1. I should get on the roof and look the cap- however if the cap was the problem then it probably would not have drafted very well when I opened the bypass damper and when I did open the bypass damper the fire box came alive very quickly.
2. Obstruction at the bypass damper- then it occurred to me and obstruction would make it so that the fire box stayed alive because it would still be bypassing the cat resulting in improved airflow
3. possibly a plugged cat… initially, the cat was not glowing but the temperature probe indicated it was in the burn zone. Perhaps it was not hot enough to burn off any soot. We burn mostly red fir, some white fir, and some pine- because we have a lot of it on our property. I do not have a moisture meter (i know... I know...) but the would had been cut stacked for several months and was from a log pile that had been demarked and sitting for years.
regardless of the culprit, how is it that in a sealed box with no smoke coming out of the front of the stove that I had smoke visibly spilling out of the back of my stove? The stove was exiting out the back seemingly adjacent to the rear box enclosing the by a metallic valve air intake. I took a video of this. Initially a lot of smoke spilled out but as the stove was heating up less smoke was coming out but I was able to capture this.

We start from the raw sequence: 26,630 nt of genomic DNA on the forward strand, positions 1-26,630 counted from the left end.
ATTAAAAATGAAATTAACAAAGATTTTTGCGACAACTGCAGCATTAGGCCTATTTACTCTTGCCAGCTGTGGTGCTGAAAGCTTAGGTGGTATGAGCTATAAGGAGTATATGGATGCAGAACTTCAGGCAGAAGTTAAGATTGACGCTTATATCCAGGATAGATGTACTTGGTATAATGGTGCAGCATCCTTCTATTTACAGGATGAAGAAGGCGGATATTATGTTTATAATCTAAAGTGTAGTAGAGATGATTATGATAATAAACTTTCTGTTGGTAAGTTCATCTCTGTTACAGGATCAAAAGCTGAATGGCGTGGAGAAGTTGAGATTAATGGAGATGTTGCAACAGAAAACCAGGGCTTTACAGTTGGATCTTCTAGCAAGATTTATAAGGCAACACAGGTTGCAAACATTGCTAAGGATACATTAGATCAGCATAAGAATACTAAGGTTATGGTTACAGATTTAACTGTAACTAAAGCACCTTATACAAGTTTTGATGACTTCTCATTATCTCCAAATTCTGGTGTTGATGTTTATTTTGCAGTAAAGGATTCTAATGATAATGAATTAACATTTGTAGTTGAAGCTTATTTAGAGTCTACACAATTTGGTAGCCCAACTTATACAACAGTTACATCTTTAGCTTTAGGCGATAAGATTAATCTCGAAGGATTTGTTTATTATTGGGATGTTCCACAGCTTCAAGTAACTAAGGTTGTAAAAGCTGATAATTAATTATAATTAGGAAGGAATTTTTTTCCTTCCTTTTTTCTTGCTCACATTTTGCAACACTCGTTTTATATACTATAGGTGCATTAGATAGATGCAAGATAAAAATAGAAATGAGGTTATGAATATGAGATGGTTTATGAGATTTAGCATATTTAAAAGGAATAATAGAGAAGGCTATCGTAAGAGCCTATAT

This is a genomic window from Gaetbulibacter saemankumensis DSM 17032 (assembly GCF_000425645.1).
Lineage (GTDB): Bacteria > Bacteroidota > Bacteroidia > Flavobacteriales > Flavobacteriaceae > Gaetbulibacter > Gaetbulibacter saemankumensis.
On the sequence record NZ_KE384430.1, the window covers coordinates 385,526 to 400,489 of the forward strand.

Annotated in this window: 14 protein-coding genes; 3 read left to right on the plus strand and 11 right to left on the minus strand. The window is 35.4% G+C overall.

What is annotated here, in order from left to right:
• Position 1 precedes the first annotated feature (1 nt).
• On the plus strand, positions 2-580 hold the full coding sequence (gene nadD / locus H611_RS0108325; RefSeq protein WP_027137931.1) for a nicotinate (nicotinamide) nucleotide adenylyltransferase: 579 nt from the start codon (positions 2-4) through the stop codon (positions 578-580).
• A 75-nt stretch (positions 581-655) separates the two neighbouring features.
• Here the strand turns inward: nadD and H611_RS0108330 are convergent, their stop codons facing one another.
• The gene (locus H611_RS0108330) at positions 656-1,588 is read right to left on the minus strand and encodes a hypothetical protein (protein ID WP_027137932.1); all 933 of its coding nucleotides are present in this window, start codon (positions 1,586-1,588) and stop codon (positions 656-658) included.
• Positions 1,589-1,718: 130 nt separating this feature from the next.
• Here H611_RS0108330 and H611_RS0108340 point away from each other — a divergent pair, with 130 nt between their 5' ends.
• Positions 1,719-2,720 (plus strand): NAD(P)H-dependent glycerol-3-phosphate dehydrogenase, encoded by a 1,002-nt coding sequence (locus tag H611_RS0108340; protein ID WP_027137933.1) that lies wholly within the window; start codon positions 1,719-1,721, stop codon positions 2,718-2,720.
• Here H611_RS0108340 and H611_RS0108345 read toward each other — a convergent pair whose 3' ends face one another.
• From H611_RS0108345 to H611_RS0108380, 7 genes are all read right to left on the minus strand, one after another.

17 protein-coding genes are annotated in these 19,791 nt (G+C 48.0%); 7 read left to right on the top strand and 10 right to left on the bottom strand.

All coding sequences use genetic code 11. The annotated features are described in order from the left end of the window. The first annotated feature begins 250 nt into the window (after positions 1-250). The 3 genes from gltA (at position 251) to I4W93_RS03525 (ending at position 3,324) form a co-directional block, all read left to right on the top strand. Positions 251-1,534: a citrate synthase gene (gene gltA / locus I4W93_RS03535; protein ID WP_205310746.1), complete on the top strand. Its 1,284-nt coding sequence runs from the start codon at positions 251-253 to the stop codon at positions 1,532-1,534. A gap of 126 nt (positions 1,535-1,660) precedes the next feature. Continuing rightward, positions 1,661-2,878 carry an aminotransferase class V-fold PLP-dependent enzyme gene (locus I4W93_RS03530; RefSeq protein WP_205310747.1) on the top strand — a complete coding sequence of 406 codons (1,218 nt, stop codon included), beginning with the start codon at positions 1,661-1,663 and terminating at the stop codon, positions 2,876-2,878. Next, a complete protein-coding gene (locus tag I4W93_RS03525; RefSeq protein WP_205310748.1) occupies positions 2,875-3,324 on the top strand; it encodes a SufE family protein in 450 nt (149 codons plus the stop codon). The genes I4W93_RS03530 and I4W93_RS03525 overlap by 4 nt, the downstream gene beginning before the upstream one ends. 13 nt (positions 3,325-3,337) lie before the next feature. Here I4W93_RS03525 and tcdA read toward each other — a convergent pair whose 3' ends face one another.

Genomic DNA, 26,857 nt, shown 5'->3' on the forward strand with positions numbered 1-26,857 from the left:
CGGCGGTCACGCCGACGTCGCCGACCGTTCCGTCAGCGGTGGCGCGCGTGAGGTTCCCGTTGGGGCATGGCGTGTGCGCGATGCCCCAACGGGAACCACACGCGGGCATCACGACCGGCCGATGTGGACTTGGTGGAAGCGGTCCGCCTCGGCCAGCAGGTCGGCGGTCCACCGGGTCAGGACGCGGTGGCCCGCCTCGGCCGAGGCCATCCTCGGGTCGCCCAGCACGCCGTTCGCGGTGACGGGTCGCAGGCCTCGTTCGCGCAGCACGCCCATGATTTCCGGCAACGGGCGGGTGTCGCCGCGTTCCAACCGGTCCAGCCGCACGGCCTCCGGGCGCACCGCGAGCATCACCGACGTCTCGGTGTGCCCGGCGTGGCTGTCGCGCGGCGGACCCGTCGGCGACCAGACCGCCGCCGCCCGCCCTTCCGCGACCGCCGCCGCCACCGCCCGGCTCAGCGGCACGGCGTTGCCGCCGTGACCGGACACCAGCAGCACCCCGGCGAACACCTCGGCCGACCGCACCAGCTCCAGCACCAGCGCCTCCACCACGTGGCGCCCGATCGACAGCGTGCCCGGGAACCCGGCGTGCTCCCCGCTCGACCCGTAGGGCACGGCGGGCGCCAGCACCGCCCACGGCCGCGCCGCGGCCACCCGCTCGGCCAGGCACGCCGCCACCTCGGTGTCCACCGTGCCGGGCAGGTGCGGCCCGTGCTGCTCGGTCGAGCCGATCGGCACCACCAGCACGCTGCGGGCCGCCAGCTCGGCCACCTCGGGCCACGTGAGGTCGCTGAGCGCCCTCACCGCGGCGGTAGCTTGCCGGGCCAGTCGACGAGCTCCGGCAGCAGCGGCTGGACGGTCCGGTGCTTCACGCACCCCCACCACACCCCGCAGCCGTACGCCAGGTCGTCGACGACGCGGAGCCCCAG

Any ideas on where I should look? any ideas on why smoke would be able to exit the rear of the stove. The stove has not been moved, bumped, or anything along those lines. It does have a cold air intake which is running from the crawl space of the house.
Your opinions are appreciated.
I attached a photo of the smoke out the back. I couldnt tell where it was coming from.

Smoke out the back of the Ashford...
You have the right order of inspection. Start with the cap and the upper part of the chimney. Check for build-up and plugging.

Can you describe the flue system in detail? What is the stovepipe routing? Any elbows or tees? How does it connect to the chimney? Is the chimney interior or exterior? Metal or masonry?

If the stove vents into a tee, check there for build up too.